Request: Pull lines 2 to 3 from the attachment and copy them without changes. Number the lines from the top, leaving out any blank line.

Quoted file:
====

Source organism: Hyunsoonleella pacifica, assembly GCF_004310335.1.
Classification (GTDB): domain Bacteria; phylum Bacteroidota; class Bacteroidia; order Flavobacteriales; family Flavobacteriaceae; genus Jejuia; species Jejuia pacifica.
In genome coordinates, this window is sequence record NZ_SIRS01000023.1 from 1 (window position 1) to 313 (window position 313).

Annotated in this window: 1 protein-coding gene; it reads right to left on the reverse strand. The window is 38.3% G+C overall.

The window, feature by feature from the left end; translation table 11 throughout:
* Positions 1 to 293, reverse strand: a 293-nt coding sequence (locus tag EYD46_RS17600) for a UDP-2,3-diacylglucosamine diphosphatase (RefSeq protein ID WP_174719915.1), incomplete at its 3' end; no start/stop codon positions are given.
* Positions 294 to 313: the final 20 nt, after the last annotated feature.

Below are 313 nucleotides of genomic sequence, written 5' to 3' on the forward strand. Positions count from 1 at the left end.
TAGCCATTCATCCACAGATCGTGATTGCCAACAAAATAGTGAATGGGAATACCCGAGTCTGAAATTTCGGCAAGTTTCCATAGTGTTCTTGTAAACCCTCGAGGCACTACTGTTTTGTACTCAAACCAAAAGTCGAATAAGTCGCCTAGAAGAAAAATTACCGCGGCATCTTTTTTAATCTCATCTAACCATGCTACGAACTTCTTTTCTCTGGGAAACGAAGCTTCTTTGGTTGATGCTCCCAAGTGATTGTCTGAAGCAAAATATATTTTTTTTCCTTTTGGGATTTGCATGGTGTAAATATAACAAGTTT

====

Classification (GTDB): domain Bacteria; phylum Bacteroidota; class Bacteroidia; order Flavobacteriales; family Flavobacteriaceae; genus Jejuia; species Jejuia pacifica.
In genome coordinates, this window is sequence record NZ_SIRS01000023.1 from 1 (window position 1) to 313 (window position 313).